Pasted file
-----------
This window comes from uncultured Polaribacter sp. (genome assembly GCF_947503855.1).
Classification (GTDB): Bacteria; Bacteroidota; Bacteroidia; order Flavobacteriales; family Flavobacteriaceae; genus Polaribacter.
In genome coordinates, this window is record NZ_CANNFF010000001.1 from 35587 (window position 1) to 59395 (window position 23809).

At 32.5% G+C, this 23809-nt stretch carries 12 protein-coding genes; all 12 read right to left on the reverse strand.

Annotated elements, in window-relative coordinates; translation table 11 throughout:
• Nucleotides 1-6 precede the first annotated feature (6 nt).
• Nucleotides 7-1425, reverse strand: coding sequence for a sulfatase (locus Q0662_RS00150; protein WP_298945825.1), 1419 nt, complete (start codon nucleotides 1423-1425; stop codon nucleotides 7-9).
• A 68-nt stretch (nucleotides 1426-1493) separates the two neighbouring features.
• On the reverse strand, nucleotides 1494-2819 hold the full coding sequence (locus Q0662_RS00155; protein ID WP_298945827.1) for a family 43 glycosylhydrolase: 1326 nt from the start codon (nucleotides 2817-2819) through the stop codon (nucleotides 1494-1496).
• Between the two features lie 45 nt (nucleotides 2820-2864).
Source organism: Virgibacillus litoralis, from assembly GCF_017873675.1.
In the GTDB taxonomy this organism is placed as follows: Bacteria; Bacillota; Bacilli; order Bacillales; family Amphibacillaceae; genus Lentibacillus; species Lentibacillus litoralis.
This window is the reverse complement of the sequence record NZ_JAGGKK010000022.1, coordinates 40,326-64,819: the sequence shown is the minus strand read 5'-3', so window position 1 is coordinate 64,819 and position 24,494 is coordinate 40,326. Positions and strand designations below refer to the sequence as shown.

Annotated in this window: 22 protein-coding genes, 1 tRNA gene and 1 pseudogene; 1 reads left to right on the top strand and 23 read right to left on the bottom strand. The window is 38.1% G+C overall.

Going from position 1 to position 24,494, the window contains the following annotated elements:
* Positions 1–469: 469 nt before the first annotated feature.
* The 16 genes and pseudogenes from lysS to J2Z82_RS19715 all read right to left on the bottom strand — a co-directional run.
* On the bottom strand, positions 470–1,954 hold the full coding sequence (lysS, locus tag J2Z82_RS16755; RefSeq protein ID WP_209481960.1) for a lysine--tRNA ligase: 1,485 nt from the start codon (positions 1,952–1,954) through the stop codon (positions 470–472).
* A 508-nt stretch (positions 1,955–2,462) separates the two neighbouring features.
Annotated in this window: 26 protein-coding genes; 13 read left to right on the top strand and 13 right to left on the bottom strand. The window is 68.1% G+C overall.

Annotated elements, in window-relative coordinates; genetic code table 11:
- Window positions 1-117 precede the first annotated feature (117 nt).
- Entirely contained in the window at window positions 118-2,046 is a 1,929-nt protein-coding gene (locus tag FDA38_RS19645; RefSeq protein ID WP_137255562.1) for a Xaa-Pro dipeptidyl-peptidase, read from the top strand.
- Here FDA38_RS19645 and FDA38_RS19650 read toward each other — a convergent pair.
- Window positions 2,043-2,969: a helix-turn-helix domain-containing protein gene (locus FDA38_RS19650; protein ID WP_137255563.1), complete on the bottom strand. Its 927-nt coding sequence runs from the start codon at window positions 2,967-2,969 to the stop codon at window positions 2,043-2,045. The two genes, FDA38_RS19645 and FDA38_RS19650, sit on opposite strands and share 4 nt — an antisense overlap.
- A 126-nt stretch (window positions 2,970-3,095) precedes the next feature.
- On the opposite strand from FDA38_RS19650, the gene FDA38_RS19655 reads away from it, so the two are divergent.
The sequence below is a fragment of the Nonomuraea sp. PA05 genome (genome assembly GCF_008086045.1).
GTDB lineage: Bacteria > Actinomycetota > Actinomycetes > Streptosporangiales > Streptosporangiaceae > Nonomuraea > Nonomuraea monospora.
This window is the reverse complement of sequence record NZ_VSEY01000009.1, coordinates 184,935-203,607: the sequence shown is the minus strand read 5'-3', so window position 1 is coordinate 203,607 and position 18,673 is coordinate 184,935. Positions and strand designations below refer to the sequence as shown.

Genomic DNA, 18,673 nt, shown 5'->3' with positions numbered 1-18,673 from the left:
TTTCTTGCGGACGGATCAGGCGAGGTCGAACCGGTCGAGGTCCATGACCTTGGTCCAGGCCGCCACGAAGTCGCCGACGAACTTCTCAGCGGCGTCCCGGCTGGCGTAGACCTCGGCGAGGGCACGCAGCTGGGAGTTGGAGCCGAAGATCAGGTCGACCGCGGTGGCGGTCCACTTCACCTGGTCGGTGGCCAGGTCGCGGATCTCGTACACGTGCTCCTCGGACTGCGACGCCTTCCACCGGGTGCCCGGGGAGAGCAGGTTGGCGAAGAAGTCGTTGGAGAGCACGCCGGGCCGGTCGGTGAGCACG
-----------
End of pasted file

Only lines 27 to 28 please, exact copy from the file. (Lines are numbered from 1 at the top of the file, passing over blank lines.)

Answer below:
- On the opposite strand from FDA38_RS19650, the gene FDA38_RS19655 reads away from it, so the two are divergent.
The sequence below is a fragment of the Nonomuraea sp. PA05 genome (genome assembly GCF_008086045.1).